Faux Fashion Industry
When it comes to faking it, fashion is no stranger. Globally, there is a $450 billion market for counterfeit fashion, according to Business of Fashion.
Most people who buy fakes aren’t trying to contribute to a criminal economy, according to British Detective Sergeant Kevin Ives. Instead, they think they’ve found a “deal” on a genuine item. They often end up scammed out of their money with nothing to show, or an extremely low-quality fake.
But the market is also packed full of more subtle fakes. That’s part of why the UK founded the Police Intellectual Property Crime Unit (PIPCU), a force dedicated to hunting out counterfeit operations and shutting them down. Although the unit targets fakes in general and will raid physical locations, fashion items make up the biggest category for online stings. Shoes, clothing, and accessories (such as bags) are the items with the most false sites PIPCU puts offline.
PIPCU work has already lead to 19,000 fake websites getting shut down, and the unit may be the only one in the world. The concept, however, and the success, have led to talks of programs like PIPCU being implemented in other countries, aside from the U.K.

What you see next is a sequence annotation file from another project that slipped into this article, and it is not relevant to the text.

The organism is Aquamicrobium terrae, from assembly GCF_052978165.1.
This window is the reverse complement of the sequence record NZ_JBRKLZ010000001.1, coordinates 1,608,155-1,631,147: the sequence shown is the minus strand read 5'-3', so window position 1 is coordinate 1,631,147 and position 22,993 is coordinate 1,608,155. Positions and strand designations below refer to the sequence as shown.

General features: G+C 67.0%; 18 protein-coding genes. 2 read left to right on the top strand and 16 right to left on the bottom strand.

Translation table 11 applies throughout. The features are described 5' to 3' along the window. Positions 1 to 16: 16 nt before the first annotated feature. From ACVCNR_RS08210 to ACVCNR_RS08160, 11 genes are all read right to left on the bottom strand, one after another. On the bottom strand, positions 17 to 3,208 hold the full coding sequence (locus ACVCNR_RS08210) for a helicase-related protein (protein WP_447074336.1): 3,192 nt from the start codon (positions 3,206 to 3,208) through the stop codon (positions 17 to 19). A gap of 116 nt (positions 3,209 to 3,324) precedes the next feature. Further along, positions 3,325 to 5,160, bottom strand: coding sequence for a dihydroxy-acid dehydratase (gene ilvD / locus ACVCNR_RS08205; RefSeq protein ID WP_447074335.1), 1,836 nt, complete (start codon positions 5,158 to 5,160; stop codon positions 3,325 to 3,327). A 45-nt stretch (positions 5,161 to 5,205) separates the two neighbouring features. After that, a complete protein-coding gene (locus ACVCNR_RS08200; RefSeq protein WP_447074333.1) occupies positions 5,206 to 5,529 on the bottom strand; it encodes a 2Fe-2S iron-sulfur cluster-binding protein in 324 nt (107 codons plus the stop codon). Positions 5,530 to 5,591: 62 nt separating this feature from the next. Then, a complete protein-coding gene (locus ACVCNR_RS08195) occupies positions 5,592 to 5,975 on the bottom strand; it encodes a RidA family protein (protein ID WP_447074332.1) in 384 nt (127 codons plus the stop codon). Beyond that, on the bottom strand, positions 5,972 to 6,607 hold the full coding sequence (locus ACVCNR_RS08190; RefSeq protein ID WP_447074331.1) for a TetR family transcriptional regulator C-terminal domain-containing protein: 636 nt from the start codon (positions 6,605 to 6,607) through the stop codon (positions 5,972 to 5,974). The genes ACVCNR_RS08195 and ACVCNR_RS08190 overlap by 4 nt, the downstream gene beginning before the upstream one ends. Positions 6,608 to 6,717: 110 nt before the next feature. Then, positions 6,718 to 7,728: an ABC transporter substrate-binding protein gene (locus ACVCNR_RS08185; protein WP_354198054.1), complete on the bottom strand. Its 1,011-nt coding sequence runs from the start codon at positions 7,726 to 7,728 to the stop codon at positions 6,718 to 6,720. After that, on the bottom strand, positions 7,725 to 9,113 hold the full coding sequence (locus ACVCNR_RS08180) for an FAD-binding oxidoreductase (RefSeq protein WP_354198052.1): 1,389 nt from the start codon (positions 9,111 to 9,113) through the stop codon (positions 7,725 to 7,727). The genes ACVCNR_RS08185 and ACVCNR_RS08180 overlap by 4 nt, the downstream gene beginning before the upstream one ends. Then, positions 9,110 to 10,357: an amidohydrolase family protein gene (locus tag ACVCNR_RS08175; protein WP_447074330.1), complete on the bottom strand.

The internet, however, is a massive platform for counterfeiters, and many more appear where others were removed. Brand Ugg has responded by providing security measures like URL checkers, putting out pictures of real items and fakes, and having positions like brand protection managers. While some brands focus on prevention and education, others go after counterfeiters more aggressively. Some might hire a brand protection company that will look for fakes online. Companies might pursue legal action against purveyors of false goods or might simply focus on getting them taken off the web.
It takes a multi-tiered approach in many circumstances to stay effective because there are multiple levels for counterfeiters to work on. Alongside fake websites and pretend retailers, there are fake items sold on legitimate websites.
The anonymousness of the online world makes more opportunities for criminals, but this doesn’t mean the end of fighting fakes, as PIPCU proves. Strategic approaches to the problem have yielded fruit in the past, and the war against counterfeits will continue on the new ground.